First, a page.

There is a certain back and forth with artists moving between the idea of using camera obscuras and tracing frames but the fact that images had to be made by hand and often transferred from one surface to another and that they often also had to be re-sized, meant that a squared up image became central to many artists' thinking when it came to composition. The squaring up also allowed artists to link the internal divisions within an image with the external dimensions of the frame.
When you look through the view finder of a camera, you are using a selection frame, one that you can if you want to, add a grid to. This is again something that as an idea began with drawing.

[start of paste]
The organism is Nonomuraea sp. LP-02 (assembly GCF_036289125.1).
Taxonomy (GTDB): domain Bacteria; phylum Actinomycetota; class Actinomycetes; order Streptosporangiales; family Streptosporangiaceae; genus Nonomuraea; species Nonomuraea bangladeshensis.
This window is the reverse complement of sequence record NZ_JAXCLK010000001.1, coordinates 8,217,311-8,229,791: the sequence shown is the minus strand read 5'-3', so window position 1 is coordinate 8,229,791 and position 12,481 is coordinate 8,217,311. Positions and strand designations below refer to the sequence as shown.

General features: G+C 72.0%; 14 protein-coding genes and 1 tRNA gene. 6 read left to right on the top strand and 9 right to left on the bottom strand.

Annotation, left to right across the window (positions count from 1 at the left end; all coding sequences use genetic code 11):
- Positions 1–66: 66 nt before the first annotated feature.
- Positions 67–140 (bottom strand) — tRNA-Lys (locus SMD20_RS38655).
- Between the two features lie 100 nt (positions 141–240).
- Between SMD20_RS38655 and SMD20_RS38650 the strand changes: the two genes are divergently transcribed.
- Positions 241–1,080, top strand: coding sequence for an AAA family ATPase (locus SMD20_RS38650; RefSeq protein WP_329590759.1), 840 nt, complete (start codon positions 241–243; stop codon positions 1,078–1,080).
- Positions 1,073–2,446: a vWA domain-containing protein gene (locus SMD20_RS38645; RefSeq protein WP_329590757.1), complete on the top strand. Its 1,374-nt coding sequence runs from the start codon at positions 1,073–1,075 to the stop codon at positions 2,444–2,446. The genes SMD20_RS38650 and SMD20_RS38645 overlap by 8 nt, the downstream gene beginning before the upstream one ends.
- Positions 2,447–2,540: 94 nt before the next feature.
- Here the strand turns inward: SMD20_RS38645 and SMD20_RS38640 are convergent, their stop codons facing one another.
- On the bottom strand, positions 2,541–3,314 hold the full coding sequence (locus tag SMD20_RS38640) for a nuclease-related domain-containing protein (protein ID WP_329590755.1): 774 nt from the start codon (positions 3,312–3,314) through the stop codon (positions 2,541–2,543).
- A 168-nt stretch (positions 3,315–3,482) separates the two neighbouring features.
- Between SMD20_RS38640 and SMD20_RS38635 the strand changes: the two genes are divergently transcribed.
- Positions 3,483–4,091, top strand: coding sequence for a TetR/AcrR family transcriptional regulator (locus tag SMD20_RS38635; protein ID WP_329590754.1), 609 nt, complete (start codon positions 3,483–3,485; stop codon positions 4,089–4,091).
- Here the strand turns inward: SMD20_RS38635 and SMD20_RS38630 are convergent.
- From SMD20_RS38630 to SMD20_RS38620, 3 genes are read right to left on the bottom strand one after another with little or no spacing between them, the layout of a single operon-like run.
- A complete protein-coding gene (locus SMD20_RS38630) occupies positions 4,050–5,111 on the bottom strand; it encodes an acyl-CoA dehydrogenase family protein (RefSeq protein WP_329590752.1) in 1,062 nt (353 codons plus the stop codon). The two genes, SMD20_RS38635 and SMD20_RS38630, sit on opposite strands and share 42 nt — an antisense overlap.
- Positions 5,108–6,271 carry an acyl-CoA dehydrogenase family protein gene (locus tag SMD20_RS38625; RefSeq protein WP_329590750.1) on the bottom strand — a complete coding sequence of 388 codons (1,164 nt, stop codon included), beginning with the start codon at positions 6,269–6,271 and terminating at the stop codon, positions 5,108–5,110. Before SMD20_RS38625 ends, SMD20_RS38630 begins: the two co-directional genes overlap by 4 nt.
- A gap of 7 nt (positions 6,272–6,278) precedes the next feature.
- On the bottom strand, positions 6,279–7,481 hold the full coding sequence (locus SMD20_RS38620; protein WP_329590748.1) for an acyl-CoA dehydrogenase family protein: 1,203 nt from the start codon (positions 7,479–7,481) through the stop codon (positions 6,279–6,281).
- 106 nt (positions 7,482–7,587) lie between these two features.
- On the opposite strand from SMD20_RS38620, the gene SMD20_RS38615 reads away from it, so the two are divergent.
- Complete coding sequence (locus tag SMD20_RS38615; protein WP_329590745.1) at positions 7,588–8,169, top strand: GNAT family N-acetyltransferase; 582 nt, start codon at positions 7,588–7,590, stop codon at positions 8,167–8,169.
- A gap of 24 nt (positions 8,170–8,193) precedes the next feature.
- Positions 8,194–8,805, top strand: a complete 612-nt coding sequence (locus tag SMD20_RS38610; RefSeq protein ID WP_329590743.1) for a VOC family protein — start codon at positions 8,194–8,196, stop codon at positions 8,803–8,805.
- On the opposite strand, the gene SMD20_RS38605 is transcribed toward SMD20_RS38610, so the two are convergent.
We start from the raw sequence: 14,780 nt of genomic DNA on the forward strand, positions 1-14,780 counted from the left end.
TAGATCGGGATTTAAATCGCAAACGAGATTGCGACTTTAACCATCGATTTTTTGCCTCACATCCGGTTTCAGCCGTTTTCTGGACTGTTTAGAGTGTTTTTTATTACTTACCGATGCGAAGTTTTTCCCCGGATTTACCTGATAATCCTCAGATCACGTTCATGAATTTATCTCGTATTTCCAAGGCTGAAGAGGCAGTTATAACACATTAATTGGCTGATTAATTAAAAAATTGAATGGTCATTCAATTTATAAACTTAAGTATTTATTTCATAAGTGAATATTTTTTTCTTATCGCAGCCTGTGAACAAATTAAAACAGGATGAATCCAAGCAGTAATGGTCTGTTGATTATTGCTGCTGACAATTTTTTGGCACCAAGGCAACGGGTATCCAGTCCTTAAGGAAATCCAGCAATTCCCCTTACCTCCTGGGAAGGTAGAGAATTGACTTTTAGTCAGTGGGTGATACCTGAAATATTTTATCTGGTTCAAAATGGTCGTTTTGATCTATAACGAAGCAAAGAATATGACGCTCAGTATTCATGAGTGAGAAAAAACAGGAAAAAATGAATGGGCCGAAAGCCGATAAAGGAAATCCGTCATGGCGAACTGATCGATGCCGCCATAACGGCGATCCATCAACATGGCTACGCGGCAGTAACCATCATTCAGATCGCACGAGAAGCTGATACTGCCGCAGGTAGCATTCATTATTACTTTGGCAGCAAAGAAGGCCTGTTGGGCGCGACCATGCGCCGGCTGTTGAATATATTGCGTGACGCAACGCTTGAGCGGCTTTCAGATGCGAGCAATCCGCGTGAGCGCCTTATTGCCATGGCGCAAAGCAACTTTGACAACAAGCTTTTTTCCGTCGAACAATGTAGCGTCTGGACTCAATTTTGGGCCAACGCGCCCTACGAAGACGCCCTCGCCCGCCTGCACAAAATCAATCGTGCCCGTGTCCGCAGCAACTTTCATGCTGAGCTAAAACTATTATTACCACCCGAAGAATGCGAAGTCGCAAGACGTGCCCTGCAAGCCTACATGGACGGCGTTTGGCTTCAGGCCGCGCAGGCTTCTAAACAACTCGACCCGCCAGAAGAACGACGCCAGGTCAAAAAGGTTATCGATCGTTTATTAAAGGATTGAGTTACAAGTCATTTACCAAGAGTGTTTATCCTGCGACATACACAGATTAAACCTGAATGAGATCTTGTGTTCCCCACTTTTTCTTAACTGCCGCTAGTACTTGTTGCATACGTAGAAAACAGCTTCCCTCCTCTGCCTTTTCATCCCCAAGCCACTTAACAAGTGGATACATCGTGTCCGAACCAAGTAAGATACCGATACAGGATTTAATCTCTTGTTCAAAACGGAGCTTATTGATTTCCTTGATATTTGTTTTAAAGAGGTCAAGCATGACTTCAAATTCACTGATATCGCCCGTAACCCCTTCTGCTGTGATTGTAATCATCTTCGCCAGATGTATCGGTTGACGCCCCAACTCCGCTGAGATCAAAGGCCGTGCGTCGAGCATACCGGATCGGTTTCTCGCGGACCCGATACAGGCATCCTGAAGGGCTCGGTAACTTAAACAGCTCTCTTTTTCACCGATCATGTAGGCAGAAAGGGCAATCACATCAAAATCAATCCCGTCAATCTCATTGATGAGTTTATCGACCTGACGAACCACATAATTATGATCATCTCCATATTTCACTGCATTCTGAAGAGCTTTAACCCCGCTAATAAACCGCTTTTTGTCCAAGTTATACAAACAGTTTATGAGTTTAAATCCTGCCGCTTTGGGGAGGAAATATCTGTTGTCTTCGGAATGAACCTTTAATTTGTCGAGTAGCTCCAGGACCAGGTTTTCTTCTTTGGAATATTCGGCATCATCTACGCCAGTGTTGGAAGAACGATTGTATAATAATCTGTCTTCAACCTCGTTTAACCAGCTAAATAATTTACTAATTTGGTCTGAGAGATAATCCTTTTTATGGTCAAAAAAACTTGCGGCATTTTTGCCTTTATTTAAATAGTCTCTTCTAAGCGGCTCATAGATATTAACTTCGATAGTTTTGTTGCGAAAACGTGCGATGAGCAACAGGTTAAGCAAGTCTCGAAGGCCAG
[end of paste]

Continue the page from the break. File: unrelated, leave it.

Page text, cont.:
Mathematics and rightness (Includes information on the Golden Section)
Drawing and film
The grid as a cage
The weaving of grids
Friday, 12 June 2020
Framing is both a physical and an intellectual idea. The physical act of putting a frame around something operates as if it cuts whatever is framed away from the rest of the world. But it is not quite as simple as that.
Each type of physical framing changes the way we think about what is framed.
This is why when you go to a framing service website they will often have images showing you how the artwork will look framed alongside other items of furniture. However, sometimes within the frame, we have a second frame, or a third or even a fourth.